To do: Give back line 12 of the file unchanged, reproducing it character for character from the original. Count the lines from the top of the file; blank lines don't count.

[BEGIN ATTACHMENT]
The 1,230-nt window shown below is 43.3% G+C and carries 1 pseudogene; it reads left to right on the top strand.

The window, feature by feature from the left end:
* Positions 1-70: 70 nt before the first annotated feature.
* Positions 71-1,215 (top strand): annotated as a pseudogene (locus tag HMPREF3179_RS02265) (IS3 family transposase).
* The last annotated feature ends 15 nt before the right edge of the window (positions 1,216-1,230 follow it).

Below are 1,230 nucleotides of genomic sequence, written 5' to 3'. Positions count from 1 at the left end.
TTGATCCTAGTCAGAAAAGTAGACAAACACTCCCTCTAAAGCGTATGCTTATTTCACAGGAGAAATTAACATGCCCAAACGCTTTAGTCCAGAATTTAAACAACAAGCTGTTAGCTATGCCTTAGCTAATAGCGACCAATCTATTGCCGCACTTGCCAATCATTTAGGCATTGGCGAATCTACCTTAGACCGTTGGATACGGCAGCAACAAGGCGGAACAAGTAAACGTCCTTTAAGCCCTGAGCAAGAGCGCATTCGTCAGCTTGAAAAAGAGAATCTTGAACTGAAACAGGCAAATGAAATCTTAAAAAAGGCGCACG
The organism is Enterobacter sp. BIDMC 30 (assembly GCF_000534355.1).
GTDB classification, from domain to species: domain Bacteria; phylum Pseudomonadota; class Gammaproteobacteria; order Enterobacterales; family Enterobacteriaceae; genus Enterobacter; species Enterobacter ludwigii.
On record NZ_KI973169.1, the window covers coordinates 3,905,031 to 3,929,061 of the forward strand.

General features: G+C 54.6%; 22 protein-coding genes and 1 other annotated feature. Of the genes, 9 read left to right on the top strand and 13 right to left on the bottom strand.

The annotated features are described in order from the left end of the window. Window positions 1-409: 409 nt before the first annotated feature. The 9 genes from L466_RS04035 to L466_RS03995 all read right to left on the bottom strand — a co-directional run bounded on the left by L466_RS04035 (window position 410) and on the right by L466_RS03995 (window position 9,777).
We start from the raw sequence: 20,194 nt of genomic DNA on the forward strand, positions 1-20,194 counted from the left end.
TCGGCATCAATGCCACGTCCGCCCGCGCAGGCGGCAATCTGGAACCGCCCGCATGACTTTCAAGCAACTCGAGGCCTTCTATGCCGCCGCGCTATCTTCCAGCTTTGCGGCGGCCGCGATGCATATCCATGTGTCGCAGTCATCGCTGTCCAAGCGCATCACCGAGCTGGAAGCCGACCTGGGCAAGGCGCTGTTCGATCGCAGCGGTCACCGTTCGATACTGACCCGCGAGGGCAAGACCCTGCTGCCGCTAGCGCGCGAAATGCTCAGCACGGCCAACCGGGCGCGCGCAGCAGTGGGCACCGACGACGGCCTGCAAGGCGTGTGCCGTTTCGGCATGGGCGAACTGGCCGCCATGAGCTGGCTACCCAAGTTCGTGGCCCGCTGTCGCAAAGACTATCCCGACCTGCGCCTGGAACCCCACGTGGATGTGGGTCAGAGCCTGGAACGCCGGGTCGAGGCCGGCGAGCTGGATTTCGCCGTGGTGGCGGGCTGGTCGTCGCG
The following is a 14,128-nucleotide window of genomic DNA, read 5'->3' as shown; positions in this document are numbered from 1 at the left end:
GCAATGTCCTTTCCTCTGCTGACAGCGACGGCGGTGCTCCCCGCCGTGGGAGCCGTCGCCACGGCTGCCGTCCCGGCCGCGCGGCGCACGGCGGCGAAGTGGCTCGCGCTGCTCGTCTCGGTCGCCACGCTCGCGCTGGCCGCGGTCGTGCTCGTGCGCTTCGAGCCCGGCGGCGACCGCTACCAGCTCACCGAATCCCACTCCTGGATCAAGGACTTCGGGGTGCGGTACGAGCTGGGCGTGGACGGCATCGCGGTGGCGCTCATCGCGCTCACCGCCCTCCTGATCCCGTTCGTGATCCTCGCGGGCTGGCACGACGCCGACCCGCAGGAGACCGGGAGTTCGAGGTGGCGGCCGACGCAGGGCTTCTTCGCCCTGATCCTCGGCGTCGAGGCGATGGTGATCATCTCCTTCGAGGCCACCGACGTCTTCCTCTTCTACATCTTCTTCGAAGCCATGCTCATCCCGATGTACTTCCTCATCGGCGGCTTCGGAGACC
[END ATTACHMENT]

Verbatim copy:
The annotated features are described in order from the left end of the window. Window positions 1-409: 409 nt before the first annotated feature. The 9 genes from L466_RS04035 to L466_RS03995 all read right to left on the bottom strand — a co-directional run bounded on the left by L466_RS04035 (window position 410) and on the right by L466_RS03995 (window position 9,777).